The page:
researcher, but would require additional statutory authority. State
law also currently requires C‑ROB to issue an annual report to the
Legislature that includes findings on the effectiveness of treatment
efforts; however C‑ROB’s chief counsel noted that additional
resources for the Inspector General would be necessary for its staff
to report the results of the monitoring to C‑ROB for inclusion in
its annual legislative report. Regardless of the entity given funding
and authority, Corrections requires oversight to ensure that it takes
necessary steps to evaluate the effectiveness of its rehabilitation
programs at reducing recidivism.

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Figure 7
These Actions Will Improve the Oversight and Accountability of Corrections’ Rehabilitation Programs

THE LEGISLATURE
To hold Corrections accountable for the effectiveness of its
rehabilitation programs, the Legislature should do the following:
• Require Corrections to establish performance targets and partner with external
researchers to evaluate the effectiveness of its rehabilitation programs.
• Task C-ROB with monitoring Corrections’ evaluative process and with
providing annual updates to the Legislature on progress in implementing the
three-year plan outlined below.

CORRECTIONS

Annual
reports

C-ROB

• Create targets for measuring program
cost-effectiveness.
• Partner with external researchers to
conduct a systematic evaluation of its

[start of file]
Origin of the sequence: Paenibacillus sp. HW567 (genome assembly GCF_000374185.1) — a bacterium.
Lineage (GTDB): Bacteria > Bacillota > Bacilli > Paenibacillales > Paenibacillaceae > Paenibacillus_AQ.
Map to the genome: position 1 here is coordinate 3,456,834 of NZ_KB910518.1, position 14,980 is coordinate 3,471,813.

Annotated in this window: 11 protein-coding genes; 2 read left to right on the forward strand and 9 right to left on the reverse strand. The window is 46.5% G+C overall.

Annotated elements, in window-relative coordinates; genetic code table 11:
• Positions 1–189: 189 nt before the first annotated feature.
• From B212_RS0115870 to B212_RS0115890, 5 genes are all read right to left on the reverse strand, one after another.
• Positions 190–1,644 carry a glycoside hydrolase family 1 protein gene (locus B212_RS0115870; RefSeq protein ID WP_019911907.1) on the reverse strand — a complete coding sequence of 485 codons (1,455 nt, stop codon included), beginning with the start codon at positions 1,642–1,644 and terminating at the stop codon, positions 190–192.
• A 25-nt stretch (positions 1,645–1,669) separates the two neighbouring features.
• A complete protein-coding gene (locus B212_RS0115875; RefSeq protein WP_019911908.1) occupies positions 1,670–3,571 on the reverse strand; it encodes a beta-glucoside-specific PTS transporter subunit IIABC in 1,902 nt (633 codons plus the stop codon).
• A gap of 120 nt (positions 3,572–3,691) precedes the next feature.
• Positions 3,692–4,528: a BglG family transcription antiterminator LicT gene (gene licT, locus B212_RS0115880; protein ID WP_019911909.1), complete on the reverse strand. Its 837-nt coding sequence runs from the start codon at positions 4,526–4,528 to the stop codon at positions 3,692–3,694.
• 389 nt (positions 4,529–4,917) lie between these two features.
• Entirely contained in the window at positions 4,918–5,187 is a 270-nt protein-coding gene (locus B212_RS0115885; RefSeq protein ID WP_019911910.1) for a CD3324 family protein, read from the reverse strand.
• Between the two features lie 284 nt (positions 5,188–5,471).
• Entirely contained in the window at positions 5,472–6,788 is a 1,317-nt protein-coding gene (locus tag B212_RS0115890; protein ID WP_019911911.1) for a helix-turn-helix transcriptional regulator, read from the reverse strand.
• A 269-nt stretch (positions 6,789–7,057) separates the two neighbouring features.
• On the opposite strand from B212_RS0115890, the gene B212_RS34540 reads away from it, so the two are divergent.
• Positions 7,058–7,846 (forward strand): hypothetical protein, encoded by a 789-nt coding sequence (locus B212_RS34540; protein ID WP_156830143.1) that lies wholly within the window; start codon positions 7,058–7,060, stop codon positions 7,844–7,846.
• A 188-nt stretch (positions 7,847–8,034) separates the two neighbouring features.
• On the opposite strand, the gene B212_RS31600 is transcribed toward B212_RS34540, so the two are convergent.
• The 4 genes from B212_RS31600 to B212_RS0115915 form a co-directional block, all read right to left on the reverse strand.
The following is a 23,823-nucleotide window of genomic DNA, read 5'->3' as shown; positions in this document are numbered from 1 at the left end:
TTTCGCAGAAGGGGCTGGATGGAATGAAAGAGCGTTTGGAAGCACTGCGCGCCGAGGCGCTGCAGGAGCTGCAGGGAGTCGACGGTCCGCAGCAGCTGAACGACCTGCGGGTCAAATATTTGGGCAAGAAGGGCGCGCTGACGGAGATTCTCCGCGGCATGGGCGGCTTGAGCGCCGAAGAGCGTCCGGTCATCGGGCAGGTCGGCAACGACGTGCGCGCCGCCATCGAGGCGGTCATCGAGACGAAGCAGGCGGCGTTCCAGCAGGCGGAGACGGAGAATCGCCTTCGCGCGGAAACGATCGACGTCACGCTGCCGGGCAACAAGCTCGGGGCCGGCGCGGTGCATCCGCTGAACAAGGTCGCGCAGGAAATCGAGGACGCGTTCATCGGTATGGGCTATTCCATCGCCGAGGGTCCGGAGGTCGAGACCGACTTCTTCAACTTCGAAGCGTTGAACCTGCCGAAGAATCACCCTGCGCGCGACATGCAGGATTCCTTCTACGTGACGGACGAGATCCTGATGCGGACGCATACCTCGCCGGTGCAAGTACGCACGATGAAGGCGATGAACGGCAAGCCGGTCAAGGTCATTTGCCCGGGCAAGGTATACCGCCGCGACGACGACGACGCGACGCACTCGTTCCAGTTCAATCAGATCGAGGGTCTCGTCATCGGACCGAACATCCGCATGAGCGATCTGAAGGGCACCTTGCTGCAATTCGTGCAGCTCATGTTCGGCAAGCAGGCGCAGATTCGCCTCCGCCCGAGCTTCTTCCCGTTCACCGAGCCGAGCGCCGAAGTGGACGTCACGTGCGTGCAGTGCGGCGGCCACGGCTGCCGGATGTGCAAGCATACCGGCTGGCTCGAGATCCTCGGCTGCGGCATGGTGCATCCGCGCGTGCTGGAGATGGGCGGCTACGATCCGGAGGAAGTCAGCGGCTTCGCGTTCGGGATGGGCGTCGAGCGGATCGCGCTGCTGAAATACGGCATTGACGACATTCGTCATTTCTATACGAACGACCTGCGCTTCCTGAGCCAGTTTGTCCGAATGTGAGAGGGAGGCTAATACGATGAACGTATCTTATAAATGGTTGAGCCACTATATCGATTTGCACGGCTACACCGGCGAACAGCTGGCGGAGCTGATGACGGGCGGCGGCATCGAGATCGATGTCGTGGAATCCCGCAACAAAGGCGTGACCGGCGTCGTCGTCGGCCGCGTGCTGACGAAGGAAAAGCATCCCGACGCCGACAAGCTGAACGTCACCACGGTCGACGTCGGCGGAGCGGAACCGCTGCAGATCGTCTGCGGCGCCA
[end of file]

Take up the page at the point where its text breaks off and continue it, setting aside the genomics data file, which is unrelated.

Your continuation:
rehabilitation programs’ effect on
recidivism, based on scope of work
with data elements the researcher
may require.
• Collaborate with the external researcher
to establish annual targets for reducing
recidivism based on findings from
the analysis.

Oversight and
approval

Progress
reports

• Approve Corrections’ performance
targets and monitor its progress in
meeting those targets.
• Provide independent oversight of
Corrections’ external researcher
selection, scope of work, and
report presentation.
• Annually report to the Legislature on
Corrections’ progress on the three-year
plan described below.

Monitor and approve

Collaborate

EXTERNAL RESEARCHERS

• Provide input on performance targets.
• Conduct analysis on rehabilitation
programs’ effect on recidivism.

THREE-YEAR PLAN
Fiscal year 2019–20

Fiscal year 2020–21

Fiscal year 2021–22

Corrections drafts scope of
work, selects external
researcher to conduct analysis,
defines what data elements
the researchers may require,
and creates targets.

External researcher conducts
recidivism analysis and
Corrections takes corrective
action as necessary.

Corrections reports to the
Legislature and creates new targets
and policies given the results of
the recidivism analysis. Depending
upon the results of the analysis,
Corrections eliminates or modifies
programs that prove ineffective.

Source:  State Auditor’s recommendations to the Legislature, Corrections, and C‑ROB.

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Recommendations
Legislature
To ensure that Corrections’ rehabilitation programs reduce
recidivism, the Legislature should require Corrections to do
the following:
•	 Establish performance targets, including ones for reducing
recidivism and determining the programs’ cost‑effectiveness.
•	 Partner with external researchers to evaluate the effectiveness of
its rehabilitation programs and implement the three‑year plan
described below.